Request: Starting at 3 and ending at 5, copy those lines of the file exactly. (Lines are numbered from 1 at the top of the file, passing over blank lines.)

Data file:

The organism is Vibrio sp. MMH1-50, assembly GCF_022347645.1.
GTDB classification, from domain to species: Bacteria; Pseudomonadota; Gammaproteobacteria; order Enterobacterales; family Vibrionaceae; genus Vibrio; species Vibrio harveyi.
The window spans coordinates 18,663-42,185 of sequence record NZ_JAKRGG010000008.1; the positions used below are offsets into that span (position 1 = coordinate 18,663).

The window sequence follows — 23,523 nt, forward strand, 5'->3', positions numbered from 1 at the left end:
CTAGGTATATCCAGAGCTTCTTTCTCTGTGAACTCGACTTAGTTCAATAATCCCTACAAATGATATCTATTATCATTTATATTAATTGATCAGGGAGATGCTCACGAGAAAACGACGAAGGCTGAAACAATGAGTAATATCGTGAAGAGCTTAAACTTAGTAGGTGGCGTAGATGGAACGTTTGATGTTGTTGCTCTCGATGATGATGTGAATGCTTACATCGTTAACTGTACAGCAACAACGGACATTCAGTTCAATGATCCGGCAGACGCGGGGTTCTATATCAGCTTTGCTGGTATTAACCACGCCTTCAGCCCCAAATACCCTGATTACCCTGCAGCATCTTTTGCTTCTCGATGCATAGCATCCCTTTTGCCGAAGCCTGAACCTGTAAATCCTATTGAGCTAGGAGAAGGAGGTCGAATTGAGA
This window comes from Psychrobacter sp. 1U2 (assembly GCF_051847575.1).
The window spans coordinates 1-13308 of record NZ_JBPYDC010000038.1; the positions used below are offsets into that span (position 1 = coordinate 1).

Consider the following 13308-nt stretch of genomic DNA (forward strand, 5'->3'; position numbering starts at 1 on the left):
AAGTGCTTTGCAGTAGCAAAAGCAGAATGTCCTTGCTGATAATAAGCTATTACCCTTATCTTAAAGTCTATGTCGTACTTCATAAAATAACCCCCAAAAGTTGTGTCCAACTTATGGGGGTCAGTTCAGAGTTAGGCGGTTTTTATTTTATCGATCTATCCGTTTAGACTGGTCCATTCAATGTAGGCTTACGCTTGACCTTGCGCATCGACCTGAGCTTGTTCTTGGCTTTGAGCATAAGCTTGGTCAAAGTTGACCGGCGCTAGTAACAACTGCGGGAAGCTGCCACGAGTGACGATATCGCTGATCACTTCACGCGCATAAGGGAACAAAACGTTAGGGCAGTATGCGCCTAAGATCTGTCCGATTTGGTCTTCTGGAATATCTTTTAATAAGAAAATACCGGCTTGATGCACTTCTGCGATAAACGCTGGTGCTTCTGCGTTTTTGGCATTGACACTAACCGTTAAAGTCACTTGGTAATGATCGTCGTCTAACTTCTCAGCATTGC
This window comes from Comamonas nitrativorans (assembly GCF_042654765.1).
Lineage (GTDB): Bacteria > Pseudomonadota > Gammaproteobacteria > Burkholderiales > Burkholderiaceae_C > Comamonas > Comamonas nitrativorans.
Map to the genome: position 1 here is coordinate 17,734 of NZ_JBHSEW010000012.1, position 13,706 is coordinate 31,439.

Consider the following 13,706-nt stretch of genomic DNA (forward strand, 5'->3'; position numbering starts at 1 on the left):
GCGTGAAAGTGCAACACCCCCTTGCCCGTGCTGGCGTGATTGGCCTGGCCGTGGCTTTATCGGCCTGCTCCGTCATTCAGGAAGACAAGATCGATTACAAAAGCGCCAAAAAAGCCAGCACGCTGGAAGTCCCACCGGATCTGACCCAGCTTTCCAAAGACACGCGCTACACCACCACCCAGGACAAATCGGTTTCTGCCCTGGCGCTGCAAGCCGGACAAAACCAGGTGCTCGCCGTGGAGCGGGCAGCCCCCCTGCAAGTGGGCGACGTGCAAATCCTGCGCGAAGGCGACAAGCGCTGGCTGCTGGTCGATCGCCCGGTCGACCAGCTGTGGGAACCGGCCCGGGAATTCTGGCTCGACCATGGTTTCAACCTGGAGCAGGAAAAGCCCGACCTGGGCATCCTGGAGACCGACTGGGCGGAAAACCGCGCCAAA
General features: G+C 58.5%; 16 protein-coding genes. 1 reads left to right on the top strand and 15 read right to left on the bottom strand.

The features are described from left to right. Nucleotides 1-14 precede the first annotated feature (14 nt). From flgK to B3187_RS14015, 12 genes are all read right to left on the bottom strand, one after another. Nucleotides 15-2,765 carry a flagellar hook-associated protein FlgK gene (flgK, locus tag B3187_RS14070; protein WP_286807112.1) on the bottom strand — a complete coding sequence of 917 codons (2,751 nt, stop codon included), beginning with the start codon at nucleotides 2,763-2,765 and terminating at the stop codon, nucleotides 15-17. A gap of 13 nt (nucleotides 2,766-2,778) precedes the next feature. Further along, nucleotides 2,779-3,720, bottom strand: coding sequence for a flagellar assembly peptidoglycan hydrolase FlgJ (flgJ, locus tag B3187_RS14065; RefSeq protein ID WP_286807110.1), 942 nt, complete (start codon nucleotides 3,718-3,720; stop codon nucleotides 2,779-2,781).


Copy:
The window spans coordinates 18,663-42,185 of sequence record NZ_JAKRGG010000008.1; the positions used below are offsets into that span (position 1 = coordinate 18,663).

The window sequence follows — 23,523 nt, forward strand, 5'->3', positions numbered from 1 at the left end:
CTAGGTATATCCAGAGCTTCTTTCTCTGTGAACTCGACTTAGTTCAATAATCCCTACAAATGATATCTATTATCATTTATATTAATTGATCAGGGAGATGCTCACGAGAAAACGACGAAGGCTGAAACAATGAGTAATATCGTGAAGAGCTTAAACTTAGTAGGTGGCGTAGATGGAACGTTTGATGTTGTTGCTCTCGATGATGATGTGAATGCTTACATCGTTAACTGTACAGCAACAACGGACATTCAGTTCAATGATCCGGCAGACGCGGGGTTCTATATCAGCTTTGCTGGTATTAACCACGCCTTCAGCCCCAAATACCCTGATTACCCTGCAGCATCTTTTGCTTCTCGATGCATAGCATCCCTTTTGCCGAAGCCTGAACCTGTAAATCCTATTGAGCTAGGAGAAGGAGGTCGAATTGAGA